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Bonds

High-yield bond issuers seeking more offshore funding

Net domestic issuance by non-financial firms in May plunged to its lowest level since January 2014.

PUBLISHED : Wednesday, 15 June, 2016, 9:33pm
UPDATED : Monday, 27 June, 2016, 11:51am

China’s high-yield bond issuers have shrugged off their previous preference for the domestic market, and are looking for funding channels both on and offshore, as fears of renminbi depreciation recede and market volatility continues.

Last year eased restrictions on developers to sell bonds onshore, falling interest rates, and a stronger US dollar lured developers back home.

The result has been fewer US dollar bonds from Chinese issuers, especially by cash-hungry homebuilders, who once predominantly relied on dollar debt.

Chinese issuers raised US$19.2 billion of debt in May, the highest level since November 2014, after a high volume of $13.3 billion in April, according to figures from Dealogic.

While offshore issuance is steadily recovering, onshore issuance has fallen.

Net issuance (new issuance, minus bonds becoming due) in the local market by non-financial firms fell to 5.87 billion yuan (HKD 6.92 billion) in May, a plunge from 202.6 billion yuan in April, and the lowest level since January 2014, according to Bloomberg data.

In April, local issuers cancelled 61.9 billion yuan of bond sales, as several high-profile defaults disrupted the market, causing a major sell off which pushed up funding costs.

Issuers feel the offshore market is more stable, and more linked to macro indicators.
Samantha Xie, executive director and head of debt capital markets in China, JP Morgan

“As it is more difficult to gain access to the onshore market, we are likely to see increasing offshore issuance by those who are less certain about access to the domestic market,” said Mark Follett, head of debt capital markets in North Asia at JP Morgan.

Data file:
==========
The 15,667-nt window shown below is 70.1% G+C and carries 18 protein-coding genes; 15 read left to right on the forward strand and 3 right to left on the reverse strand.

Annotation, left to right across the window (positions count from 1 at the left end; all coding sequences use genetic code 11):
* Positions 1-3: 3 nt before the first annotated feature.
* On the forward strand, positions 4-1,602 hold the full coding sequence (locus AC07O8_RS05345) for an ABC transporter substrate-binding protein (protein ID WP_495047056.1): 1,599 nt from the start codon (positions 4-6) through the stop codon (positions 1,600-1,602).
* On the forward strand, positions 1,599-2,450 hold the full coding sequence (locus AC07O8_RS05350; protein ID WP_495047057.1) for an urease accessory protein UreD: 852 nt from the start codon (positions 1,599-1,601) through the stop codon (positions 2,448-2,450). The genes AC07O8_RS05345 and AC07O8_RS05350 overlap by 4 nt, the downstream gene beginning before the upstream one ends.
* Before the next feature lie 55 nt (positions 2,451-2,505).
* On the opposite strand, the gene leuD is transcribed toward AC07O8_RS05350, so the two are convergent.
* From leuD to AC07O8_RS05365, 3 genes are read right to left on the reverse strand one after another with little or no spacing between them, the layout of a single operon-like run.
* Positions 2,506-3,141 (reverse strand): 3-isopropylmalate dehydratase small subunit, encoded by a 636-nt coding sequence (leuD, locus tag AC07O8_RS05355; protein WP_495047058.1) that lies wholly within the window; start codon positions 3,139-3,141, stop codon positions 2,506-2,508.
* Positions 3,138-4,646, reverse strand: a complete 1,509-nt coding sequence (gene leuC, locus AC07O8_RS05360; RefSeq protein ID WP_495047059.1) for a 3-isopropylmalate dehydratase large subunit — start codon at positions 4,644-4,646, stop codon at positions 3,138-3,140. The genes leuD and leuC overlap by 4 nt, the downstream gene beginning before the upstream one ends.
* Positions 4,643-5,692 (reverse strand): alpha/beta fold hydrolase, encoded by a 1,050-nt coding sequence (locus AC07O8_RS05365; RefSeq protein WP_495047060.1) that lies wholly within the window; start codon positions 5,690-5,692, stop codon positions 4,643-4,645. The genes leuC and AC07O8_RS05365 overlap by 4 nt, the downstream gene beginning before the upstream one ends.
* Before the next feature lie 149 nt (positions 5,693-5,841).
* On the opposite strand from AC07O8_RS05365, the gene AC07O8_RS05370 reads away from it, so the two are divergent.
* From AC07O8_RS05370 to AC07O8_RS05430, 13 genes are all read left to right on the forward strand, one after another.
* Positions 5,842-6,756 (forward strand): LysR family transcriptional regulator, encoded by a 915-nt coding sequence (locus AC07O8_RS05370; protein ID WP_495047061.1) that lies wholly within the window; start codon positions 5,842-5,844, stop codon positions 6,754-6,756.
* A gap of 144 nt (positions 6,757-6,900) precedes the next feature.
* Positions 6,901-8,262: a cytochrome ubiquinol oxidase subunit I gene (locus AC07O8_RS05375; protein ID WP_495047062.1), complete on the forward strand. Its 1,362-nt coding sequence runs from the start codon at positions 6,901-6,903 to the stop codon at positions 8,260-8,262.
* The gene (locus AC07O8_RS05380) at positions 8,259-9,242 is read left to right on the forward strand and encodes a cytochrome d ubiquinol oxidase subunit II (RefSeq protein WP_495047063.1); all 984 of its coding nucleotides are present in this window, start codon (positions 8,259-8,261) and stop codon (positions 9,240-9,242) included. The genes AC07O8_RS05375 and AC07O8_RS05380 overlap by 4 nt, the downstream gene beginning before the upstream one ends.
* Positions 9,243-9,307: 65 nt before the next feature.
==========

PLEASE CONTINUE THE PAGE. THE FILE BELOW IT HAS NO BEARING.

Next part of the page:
“Even funding is still cheaper onshore, and many high-yield issuers started to think, ‘because access to onshore markets can be closed quickly, and if I can’t refinance liability, I’ll put my business at risk’,” said Follett.

“Many now want to retain their access in both (markets), with the thinking, ‘I want to keep my offshore investor base with those who are familiar with my credit’.

“If firms become too dependent on either market, if something goes wrong, they think it would be difficult to re-establish themselves offshore,” he said.

Samantha Xie, executive director and head of debt capital markets in China at JP Morgan, said this is a huge reverse from 12 months ago, when high-yield issuers, mostly developers, almost “abandoned” the offshore market.

Now issuers who were planning to raise debt wholly onshore, she said, are shifting to offshore, even though it is more expensive.

“They start to look at the issue not purely from a cost perspective. Compared to the domestic market, they also feel the offshore market is more stable, and more linked to macro indicators,” she said.

Dim Sum bonds, or offshore-denominated yuan bonds, have been hit hard by the rapid growth of the Panda bond market, and by renminbi depreciation.

Some are even wondering whether Panda bonds, Chinese yuan-denominated products from non-Chinese issuers, could now eclipse Dim Sum notes as an avenue for yuan fundraising.

But Xie said that’s too early a call, as the Panda bond market still has inherent hurdles, including different accounting standards in the mainland, and strict regulations on the use of proceeds.

“If it proves longer for foreign issuers to access the Panda bond market, or execution difficulties persist, Dim Sum bonds will continue to be a viable alternative,” she said.

This article has been amended to say that Mark Follett is JP Morgan’s head of debt capital markets in North Asia, rather than Asia

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